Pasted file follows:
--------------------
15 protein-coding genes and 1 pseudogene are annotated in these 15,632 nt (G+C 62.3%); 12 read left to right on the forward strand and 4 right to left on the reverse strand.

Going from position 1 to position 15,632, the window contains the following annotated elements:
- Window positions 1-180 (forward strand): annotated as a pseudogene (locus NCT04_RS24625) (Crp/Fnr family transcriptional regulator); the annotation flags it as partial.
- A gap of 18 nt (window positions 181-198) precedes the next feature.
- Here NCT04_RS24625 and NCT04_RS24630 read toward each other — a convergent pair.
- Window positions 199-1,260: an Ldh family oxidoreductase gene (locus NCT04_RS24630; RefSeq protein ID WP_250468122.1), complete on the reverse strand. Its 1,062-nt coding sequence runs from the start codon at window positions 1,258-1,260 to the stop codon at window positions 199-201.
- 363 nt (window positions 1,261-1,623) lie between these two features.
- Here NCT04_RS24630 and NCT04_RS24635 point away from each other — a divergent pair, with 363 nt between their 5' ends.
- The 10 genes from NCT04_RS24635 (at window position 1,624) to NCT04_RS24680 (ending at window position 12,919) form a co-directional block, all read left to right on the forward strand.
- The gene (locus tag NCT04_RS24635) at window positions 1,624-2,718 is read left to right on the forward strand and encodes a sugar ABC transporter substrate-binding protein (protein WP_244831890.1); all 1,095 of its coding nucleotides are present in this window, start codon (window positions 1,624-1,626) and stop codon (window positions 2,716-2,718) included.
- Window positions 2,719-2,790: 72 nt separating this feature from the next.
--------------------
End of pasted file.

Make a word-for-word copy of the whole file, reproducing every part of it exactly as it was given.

15 protein-coding genes and 1 pseudogene are annotated in these 15,632 nt (G+C 62.3%); 12 read left to right on the forward strand and 4 right to left on the reverse strand.

Going from position 1 to position 15,632, the window contains the following annotated elements:
- Window positions 1-180 (forward strand): annotated as a pseudogene (locus NCT04_RS24625) (Crp/Fnr family transcriptional regulator); the annotation flags it as partial.
- A gap of 18 nt (window positions 181-198) precedes the next feature.
- Here NCT04_RS24625 and NCT04_RS24630 read toward each other — a convergent pair.
- Window positions 199-1,260: an Ldh family oxidoreductase gene (locus NCT04_RS24630; RefSeq protein ID WP_250468122.1), complete on the reverse strand. Its 1,062-nt coding sequence runs from the start codon at window positions 1,258-1,260 to the stop codon at window positions 199-201.
- 363 nt (window positions 1,261-1,623) lie between these two features.
- Here NCT04_RS24630 and NCT04_RS24635 point away from each other — a divergent pair, with 363 nt between their 5' ends.
- The 10 genes from NCT04_RS24635 (at window position 1,624) to NCT04_RS24680 (ending at window position 12,919) form a co-directional block, all read left to right on the forward strand.
- The gene (locus tag NCT04_RS24635) at window positions 1,624-2,718 is read left to right on the forward strand and encodes a sugar ABC transporter substrate-binding protein (protein WP_244831890.1); all 1,095 of its coding nucleotides are present in this window, start codon (window positions 1,624-1,626) and stop codon (window positions 2,716-2,718) included.
- Window positions 2,719-2,790: 72 nt separating this feature from the next.